The proliferation of personal technology at work puts corporate data at risk, and security practitioners aren't paying attention.
In the corporate world, the boundary between business and personal domains was always clear. You worked at the office with a company PC or laptop, and maybe you had a computer at home for personal business. But the increasing consumerization of technology has blurred the line between the office and home, creating risks that infosecurity teams are ignoring.
High-capacity plug-and-play storage is now a consumer item given away for free at trade shows. Who doesn't have a memory stick, a PDA or a mobile phone that can sync with Microsoft Outlook? Home PC access into corporate systems is routine, and several firms have even started experiments with employee-owned laptops.
I'm writing this column on multiple PCs, carrying the file back and forth on a USB memory device. Is there any doubt that accountants and lawyers, tired of lugging their laptops back and forth to work, sometimes do that, too? Unfortunately, they often deal with highly sensitive data. The consumerization of IT with the growing propensity to connect personal devices to the enterprise facilitates deliberate theft and inadvertent leakage. The more data people carry around, the more data will be lost. I've got to imagine that quite a few teenagers have walked off with a memory stick from dad's desk, and more than a few have "borrowed" his company laptop.
Digital media is exponentially easier to copy and carry than paper, and any forensic examiner will tell you that devices with USB capability are often the recipients of huge amounts of enterprise data. We find ourselves at the dawn of a significant period of social change due to the ubiquitous new technology, and it impacts our ability to protect organizational information. The occasional drama of yesterday's smash-and-grab hack attacks contrasts with today's quiet, steady seepage of corporate data through the USB ports of trusted insiders.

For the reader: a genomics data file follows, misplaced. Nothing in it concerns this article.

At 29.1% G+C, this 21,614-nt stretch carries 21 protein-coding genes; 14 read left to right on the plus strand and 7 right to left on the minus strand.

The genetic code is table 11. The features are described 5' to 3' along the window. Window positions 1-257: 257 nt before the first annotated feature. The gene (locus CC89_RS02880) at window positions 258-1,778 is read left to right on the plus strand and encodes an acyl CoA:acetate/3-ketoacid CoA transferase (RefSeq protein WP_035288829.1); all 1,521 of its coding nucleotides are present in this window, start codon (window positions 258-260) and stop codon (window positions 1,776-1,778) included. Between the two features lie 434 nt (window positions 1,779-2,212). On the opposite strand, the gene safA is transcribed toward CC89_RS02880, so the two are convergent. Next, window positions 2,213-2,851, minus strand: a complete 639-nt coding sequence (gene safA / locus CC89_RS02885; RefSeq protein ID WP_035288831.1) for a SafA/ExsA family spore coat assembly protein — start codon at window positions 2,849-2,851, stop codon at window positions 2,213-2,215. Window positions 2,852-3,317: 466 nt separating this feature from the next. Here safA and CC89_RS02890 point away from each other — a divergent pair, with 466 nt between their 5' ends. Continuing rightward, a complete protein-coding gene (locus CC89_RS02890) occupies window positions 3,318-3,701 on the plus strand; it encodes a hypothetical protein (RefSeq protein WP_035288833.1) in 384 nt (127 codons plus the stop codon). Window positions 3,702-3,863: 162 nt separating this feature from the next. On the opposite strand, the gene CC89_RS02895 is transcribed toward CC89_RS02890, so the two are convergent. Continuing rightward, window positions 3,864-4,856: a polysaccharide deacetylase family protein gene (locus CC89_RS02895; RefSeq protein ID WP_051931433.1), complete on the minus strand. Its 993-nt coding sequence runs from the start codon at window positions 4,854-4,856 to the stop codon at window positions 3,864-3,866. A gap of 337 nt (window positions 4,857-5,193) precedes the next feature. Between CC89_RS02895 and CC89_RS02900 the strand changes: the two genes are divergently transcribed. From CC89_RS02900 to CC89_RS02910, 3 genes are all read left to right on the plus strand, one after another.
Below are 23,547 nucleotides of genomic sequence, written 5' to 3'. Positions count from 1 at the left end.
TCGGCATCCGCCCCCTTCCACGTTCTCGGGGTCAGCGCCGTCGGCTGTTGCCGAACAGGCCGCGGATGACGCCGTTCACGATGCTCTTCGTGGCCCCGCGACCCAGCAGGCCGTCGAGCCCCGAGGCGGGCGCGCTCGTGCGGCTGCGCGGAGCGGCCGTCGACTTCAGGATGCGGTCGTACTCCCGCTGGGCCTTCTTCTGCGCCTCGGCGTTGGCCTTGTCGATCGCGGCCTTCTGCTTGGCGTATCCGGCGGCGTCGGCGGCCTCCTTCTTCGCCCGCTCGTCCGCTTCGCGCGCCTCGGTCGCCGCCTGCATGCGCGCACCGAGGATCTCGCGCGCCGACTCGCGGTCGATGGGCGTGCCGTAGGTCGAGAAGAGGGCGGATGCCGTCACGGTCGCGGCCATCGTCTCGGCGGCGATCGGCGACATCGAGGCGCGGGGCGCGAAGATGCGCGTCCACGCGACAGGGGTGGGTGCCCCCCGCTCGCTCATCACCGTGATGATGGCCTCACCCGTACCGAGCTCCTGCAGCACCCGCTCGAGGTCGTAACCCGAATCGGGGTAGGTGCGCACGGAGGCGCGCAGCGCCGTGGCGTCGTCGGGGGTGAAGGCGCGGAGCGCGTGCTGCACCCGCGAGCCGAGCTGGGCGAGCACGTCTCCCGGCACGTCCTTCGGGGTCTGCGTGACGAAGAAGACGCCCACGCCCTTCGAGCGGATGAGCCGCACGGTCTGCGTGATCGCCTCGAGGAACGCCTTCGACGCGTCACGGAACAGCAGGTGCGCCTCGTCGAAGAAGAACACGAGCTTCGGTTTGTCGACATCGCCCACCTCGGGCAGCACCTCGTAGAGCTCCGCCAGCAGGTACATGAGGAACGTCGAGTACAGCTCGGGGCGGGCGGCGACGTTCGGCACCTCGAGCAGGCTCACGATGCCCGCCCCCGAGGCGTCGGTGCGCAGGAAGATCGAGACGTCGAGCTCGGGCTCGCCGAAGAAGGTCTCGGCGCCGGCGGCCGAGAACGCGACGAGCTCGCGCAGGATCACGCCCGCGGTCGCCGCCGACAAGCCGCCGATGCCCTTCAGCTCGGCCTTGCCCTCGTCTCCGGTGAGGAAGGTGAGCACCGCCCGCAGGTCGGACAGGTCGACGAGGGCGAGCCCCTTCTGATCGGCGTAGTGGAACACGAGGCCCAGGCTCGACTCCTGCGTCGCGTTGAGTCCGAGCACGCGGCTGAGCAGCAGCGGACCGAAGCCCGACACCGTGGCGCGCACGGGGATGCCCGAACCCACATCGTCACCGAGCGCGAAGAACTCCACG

Tax accountants have always filled their briefcases, paper or digital, with sensitive data to work on at home. Some has always been lost, but it only amounted to a few dozen sheets of paper then. Today, tens of millions of digital records fit into a $10 key fob.
An ever greater amount of organizational data is stored on consumer gear, yet so far IT has avoided thinking too much about the risks this entails. Most security leaks stemming from this problematic trend aren't even spotted, so there is little motivation to deal with it. Without a squeaky wheel, this kind of risk doesn't get the attention it deserves.
Unfortunately, there is precious little that policy controls can do about the problem. It is going to take new technology to plug the leaks that are being created by the convergence of the consumer and workplace IT environments. The top concern here is purely one of building a sense of urgency within the security and IT teams, and especially among the business managers. Without that sense of urgency, they will have no interest in supporting the purchase and use of the sorts of technology needed to deal with this issue.
Both IT and security managers ought be looking five years down the road and deciding how they are going to safely accommodate what is becoming the most significant dislocation to the business environment since the Internet itself.